The Third Key

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Status: Finished  |  Genre: Literary Fiction  |  House: Booksie Classic

The Third Key


They had only moved into the house that morning. On their first visit, they had both fell immediately in love with the place. It was an eighteenth century gatehouse to a large hall. Katy thought it quite magical, with it’s Hansel and Gretal style. The house had the most beautiful walled garden, with soft green lawns and tall trees that grew in front of the warm red brick wall. The almost ethereal quiet of the secluded garden was broken only by the summer birdsong.

 Katy had already chosen the room she wanted. Facing the garden, it had two pretty little sash windows set into the roof, which formed part of the room. With it’s white washed walls, oak beams and exposed floorboards, Katy thought it most cosy.

 Katy was busy in her new room, with most of her things already put away. She was now arranging her many dolls along the skirting board under the windows. Jemima, her favourite doll, had travelled in the car with her and not in the removal lorry, in which she had reluctantly let the rest travel. As Katy chatted to her dolls, making sure they were comfortable in their new home, she thought she heard a noise from outside. Standing by one of the open windows, she heard it again and this time was quite sure of what it was. “Did you hear that Jemima?’ “she asked of the doll sitting on her bed. “It was a little girl giggling I’m sure.” Picking Jemima up, she ran downstairs to her father.

 “Daddy, Jemima and I heard a little girl in the garden and she was giggling.”

 “Katy sweetheart, our nearest neighbour is over a mile away and besides the garden is very secure, so no one could just wander in, especially not a little girl.”

 “But I heard her and so did Jemima,” Katy persisted.

 “Well you two go into the garden and find her,” smiled her father, considering that the easiest way to settle the matter.

 Katy stood on the terrace and looked out over the garden. After a few minutes of intently looking and listening for any signs of the giggling little girl, to no avail, Katy decided to venture down the garden in search of her. ‘Come Jemima,” she said, “The little girl must be somewhere, for we both know we heard her.” Katy slowly made her way down the garden, looking this way and that, should the little girl be hiding among the trees. There was no sign of her however and Katy was by then at the end of the garden. As she continued to look around, Katy saw an old shed in the corner, almost hidden from view and covered in ivy. ‘Oh look Jemima, the little girl may be in that old shed,” she said. “Do you know, I shouldn’t be surprised if she is an orphan girl and actually lives in the shed,” she continued, as her imagination took hold .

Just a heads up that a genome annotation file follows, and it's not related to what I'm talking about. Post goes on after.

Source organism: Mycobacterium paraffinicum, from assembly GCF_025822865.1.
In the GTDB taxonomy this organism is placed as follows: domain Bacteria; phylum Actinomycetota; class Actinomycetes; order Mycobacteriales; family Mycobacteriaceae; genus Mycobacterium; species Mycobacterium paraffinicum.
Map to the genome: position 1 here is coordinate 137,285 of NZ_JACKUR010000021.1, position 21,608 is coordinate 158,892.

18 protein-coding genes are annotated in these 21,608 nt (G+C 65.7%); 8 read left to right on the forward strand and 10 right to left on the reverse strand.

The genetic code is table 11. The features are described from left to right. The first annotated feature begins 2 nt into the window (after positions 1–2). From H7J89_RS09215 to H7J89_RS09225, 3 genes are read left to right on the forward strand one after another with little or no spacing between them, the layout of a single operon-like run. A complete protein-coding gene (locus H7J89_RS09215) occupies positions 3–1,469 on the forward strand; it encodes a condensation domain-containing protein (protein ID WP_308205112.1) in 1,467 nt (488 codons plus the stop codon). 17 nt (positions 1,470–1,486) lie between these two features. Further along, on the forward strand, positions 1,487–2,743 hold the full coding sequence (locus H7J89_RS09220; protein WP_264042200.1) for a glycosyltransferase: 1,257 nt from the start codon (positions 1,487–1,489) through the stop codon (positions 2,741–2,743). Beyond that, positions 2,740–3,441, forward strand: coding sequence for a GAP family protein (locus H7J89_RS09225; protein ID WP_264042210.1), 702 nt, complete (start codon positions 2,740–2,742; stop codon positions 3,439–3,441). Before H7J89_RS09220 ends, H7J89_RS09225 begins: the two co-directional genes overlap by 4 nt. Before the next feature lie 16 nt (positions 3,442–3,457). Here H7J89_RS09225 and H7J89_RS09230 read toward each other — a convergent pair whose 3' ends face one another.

The old shed looked almost like a little house, Katy thought, with its gabled roof  and two small windows either side of the door. Walking up to one of the windows, Katy tried to see inside. She could see nothing however, with the interior in total darkness. Katy then tried the door, but it was locked. Suddenly Katy once again heard the sound of the little girl giggling. She stood very still, the sound seemed at once to be close by and yet far away. Katy became a little spooked and was unsure what to do, for it seemed the little girl was now calling her name! So light and soft was the voice that spoke, the words seemed to hang in the air.

 ‘Katy, Katy’

 ‘How does she know my name’ thought Katy, holding Jemima that little bit closer.

 ‘Come play with me Katy’

 Katy began looking around her, for she couldn’t work out from where the voice was coming.

 ‘Come, let's play together Katy’

 Summoning up some courage, she answered the mysterious voice. “But I don’t know where you are.”

 ‘I’m in here Katy’

 “Do you mean in the shed?”

 ‘Yes Katy, come inside and play with me’

 “But the door is locked.”

 ‘Fetch the key Katy, then we can play together’

 “I don’t know where the key is.”

 ‘In the kitchen Katy, behind the door. Go fetch the key Katy, so we can have fun together’

“Ok, I will go and get it.”

 ‘Hurry Katy, I want you to come play’